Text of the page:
Summer gives us large quantities of marvelous fresh vegetables, but what about the winter? As the saying goes, necessity is mother of all inventions, so giardiniera was born.
Carrots, celery, cucumbers, cauliflowers, zucchini, bell peppers, all chopped, lightly boiled and preserved in a water, vinegar, white wine and sugar brine, ready to be consumed, flavorsome and crunchy, also during the cold season.
There are many recipes to make giardiniera, because it is a home preparation, usually served with meat, cheeses or cold cuts.
In the North, you’d have found it along fattier meats like cotechino, or as one of the many sides of lesso piemontese.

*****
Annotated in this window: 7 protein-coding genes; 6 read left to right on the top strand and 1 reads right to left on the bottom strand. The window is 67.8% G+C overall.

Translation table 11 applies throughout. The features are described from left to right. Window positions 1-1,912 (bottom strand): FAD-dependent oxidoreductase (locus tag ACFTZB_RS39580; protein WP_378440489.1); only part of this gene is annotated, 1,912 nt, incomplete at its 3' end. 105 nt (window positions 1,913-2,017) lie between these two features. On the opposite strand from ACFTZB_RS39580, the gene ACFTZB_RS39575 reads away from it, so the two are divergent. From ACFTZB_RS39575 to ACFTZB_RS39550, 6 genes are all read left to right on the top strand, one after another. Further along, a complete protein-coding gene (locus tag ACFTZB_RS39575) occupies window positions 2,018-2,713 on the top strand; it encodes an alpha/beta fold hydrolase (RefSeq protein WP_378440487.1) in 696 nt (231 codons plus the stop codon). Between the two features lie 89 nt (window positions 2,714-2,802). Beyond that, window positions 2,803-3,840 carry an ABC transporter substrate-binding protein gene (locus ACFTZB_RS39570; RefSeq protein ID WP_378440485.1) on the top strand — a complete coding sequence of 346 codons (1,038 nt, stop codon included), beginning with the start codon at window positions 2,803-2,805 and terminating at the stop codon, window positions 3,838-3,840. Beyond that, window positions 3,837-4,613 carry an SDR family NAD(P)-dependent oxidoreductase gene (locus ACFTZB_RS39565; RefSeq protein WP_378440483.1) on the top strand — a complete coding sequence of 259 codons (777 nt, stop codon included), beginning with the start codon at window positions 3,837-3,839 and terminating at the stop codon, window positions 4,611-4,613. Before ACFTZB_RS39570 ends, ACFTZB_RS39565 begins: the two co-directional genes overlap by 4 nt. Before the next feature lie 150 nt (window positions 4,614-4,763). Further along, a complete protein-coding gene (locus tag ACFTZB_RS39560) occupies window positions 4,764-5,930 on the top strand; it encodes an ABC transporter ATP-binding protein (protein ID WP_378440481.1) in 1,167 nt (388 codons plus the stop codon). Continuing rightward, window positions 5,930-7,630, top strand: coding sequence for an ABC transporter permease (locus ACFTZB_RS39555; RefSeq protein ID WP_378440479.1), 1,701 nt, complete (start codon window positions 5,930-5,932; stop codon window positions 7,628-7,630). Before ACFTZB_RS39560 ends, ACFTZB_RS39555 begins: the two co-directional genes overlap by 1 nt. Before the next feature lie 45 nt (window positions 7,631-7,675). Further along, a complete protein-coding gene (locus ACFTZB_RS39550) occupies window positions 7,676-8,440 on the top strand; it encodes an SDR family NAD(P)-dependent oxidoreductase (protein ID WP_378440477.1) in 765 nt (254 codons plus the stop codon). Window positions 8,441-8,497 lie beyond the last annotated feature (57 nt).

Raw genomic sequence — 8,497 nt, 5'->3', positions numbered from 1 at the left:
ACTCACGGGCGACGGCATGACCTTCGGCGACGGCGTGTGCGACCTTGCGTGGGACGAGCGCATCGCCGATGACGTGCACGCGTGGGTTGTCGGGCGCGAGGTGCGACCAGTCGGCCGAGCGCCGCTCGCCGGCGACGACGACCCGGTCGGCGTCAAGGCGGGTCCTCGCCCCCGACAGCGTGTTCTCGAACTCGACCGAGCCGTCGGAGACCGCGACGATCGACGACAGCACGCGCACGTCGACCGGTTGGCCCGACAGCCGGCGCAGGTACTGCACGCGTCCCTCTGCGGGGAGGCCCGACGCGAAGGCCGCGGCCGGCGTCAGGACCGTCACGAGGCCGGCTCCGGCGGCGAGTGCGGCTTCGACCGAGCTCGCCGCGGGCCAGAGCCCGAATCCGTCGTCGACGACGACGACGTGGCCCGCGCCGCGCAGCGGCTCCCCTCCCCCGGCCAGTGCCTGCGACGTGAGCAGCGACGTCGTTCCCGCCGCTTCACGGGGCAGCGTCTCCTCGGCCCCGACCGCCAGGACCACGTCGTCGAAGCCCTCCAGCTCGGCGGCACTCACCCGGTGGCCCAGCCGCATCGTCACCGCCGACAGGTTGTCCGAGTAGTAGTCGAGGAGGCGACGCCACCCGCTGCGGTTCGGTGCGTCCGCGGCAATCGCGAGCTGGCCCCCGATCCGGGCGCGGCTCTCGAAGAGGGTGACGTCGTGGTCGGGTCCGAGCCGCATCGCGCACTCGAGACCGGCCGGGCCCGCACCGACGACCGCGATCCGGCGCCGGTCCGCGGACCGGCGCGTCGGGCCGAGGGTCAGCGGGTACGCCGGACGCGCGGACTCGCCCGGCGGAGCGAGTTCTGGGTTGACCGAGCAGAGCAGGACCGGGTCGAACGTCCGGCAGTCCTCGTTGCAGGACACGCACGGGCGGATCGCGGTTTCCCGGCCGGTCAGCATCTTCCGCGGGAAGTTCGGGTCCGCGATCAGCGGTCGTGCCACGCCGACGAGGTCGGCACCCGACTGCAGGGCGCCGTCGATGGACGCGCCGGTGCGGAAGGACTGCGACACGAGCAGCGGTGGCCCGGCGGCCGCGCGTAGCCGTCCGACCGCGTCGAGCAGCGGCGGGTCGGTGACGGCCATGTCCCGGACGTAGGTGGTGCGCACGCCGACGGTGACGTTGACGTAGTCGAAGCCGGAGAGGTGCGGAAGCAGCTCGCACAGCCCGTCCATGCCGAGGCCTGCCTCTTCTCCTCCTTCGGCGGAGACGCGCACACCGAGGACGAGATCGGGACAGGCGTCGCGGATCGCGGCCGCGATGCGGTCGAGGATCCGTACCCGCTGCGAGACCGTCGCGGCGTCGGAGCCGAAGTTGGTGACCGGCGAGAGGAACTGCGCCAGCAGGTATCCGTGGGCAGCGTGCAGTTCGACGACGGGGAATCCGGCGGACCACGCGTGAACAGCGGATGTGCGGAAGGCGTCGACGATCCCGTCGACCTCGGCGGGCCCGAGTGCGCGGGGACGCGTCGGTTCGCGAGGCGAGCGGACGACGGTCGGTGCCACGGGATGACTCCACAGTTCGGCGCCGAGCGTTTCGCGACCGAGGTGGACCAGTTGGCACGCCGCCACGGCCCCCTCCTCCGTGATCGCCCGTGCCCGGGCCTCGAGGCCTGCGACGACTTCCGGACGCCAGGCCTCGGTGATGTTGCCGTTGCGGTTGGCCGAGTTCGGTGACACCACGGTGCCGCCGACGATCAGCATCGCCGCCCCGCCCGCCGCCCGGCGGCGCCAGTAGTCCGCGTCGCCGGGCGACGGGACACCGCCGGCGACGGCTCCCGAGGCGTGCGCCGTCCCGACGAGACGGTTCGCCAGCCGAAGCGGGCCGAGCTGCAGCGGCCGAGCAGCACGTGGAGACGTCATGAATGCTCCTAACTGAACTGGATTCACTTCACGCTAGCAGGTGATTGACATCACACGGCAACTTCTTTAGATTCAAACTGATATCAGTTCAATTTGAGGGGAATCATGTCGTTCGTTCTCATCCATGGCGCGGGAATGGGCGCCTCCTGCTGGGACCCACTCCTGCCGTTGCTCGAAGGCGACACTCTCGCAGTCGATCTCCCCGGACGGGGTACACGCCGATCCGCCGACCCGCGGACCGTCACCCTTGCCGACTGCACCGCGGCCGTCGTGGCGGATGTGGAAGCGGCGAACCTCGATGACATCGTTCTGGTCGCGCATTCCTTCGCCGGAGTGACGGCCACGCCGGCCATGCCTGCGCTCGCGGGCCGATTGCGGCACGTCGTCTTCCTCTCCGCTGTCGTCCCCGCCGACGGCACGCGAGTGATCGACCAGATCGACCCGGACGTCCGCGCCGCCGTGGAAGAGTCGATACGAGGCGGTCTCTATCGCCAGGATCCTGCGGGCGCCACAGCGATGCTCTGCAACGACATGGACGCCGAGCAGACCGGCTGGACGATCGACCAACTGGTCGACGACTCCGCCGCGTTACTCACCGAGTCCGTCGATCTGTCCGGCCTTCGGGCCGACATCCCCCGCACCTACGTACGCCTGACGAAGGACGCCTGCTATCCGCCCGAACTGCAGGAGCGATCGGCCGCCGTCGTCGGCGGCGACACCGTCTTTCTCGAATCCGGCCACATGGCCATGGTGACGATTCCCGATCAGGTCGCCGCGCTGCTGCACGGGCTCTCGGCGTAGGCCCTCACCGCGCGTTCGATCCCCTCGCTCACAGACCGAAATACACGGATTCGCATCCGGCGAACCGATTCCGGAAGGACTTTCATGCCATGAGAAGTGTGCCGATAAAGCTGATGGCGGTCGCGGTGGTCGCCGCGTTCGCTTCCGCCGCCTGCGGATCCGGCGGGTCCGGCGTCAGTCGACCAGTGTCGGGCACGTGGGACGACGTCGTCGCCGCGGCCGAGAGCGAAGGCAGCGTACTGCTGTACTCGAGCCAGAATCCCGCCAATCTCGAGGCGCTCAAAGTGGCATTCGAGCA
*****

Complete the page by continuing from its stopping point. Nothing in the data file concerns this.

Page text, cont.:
Today, giardiniera is a gourmet dish many chefs prepare with extravagance, including ingredients like peculiar fruits and vegetables such as Jerusalem artichokes and celeriac, mixed with olive oil and apple vinegar brine.
The tradition continues also on the other side of the Atlantic, in Chicago, where the Sicilian community transformed giardiniera in a “local speciality,” spicing it up and serving it with classic roast beef sandwiches.
Whether it is made traditionally, with oil and chillies or with fruits and unusual vegetables, what counts is its texture, crunchy and fresh, so that every mouthful tastes like summer!